USW journalism students honoured in national broadcast training awards


USW journalism students and graduates were recognised at the annual Broadcast Journalism Training Council (BJTC) awards held earlier this week.

During the awards ceremony, which was this year held online and watched by students at the Cinema at USW’s Cardiff Campus and from their own homes, ‘Zoom Newsday 3’, which was edited, produced and presented by a team of first, second and third year USW BA Journalism students, was named as the winner in the Best Virtual/Online Newsday category. It also won the Steve Harris Award for the stand-out entry of the whole competition.

In the Best Radio Documentary, 2020 graduate Dan Moffat’s show ‘10 Years On: What's Occurring on Barry Island?’ was named runner-up. It looked at how the TV show 'Gavin and Stacey' changed the town of Barry and its seaside resort, and how life there has been transformed by the coronavirus pandemic.

First year journalism student Emily Price, from South Wales, whose story was the main feature on Zoom Newsday 3, said:  "I feel shocked but delighted to win the award, especially the Steve Harris Award for journalism.

“We knew we had a good lead story and we worked really well as a team to pull it together.  It was such a hard time because of Covid and it's fantastic that something good came of it.

"To be involved in the winning of this award has taken my breath away.”

Dan Moffat, who is originally from Northern Ireland and was editor of the Zoom Newsday 3 programme, which went online during the first lockdown and was driven by module leader Beccy Leach along with Journalism course leader Craig Hooper, said: “I'm so proud that the whole of us came together during a really tough time and pulled together a story that was exclusive and caused ructions here in Wales and beyond.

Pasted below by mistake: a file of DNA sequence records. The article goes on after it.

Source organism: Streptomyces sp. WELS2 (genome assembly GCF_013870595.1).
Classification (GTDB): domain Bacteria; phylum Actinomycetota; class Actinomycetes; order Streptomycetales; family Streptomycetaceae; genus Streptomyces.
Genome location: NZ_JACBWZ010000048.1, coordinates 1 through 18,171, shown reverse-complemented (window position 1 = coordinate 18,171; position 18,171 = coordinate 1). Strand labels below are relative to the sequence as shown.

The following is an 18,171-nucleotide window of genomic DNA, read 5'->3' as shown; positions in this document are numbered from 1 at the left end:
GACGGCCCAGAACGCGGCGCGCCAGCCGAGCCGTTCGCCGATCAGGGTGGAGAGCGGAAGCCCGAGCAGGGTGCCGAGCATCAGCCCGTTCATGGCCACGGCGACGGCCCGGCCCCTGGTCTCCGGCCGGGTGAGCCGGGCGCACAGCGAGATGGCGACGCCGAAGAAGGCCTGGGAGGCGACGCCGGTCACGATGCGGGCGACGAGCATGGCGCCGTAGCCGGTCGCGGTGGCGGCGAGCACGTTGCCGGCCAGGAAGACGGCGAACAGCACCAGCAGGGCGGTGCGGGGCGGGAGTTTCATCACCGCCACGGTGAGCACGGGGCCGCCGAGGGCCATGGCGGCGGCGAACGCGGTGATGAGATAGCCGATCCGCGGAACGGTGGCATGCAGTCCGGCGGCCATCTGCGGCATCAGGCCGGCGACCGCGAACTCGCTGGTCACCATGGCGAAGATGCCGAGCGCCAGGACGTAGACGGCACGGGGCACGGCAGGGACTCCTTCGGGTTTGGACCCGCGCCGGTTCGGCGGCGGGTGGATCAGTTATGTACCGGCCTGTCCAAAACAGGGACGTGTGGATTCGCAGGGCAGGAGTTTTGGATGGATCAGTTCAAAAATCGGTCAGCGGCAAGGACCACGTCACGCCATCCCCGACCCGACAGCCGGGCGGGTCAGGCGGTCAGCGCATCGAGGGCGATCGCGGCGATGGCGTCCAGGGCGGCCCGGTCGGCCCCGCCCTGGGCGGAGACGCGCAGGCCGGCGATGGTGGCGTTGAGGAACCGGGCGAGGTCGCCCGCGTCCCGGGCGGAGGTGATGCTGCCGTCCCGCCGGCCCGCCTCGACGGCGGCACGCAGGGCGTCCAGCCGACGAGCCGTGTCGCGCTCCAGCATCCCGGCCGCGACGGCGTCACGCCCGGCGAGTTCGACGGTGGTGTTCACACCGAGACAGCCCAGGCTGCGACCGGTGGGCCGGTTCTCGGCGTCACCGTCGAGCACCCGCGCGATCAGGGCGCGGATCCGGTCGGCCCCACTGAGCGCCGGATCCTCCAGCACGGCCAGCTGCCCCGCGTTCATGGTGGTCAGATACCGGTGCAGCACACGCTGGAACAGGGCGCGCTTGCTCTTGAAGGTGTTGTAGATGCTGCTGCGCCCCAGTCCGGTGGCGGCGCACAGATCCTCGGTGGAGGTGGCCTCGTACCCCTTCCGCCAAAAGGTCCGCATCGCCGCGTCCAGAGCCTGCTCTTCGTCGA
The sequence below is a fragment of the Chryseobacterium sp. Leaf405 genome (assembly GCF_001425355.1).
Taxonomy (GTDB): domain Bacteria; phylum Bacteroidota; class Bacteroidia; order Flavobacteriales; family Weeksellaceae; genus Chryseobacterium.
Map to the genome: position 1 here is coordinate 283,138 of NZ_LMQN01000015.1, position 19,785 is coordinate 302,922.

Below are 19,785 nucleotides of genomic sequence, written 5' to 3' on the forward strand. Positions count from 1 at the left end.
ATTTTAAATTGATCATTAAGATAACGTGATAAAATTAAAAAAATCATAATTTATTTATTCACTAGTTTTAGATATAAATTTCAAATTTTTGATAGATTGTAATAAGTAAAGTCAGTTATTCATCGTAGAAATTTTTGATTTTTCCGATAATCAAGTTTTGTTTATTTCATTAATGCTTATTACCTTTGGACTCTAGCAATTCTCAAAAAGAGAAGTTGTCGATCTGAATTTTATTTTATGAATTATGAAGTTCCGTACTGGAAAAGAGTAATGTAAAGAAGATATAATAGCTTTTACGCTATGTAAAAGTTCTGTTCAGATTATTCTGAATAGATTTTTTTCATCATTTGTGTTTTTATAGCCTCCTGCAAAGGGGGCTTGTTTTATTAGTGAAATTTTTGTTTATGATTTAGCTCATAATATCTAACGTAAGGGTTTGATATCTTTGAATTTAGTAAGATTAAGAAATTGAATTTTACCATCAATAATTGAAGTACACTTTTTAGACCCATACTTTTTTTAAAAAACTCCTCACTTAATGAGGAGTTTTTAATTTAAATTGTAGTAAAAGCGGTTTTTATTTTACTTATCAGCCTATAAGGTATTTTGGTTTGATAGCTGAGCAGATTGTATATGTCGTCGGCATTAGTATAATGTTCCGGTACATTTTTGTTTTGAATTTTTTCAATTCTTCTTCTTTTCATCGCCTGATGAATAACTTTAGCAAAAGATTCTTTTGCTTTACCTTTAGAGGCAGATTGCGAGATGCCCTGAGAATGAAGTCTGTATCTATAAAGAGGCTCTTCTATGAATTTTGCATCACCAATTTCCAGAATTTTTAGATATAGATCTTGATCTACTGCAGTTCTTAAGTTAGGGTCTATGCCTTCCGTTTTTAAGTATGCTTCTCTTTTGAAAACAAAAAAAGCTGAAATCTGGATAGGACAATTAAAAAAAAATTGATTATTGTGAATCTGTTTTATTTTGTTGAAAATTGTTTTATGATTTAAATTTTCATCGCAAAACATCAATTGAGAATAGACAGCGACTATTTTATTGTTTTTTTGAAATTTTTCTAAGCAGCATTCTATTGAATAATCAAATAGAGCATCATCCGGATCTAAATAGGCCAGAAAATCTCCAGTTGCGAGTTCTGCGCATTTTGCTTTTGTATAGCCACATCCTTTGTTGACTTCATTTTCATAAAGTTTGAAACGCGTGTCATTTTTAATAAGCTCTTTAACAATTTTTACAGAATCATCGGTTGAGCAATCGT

“I think we also covered the story fairly with political analysis. Winning the award proves how strong the course at USW is in giving us the skills we need."

Lecturer Beccy added: "It was so difficult when university ended suddenly because of lockdown. We started the virtual newsdays to bring the student back together - and there were so many important stories to cover. The tech was all new to us and we had to learn fast.

“All credit to Emily who dealt so well with a strong public interest story and to the rest of the team who worked hard to bring the whole bulletin together."

The judges said of USW's work: “Exclusive content, well-explained, with a national impact.”

The BJTC is a non-profit educational charity which brings together the main multimedia broadcast employers in the UK, as well as representatives of accredited training courses, to ensure students receive the highest professional standards of journalism training.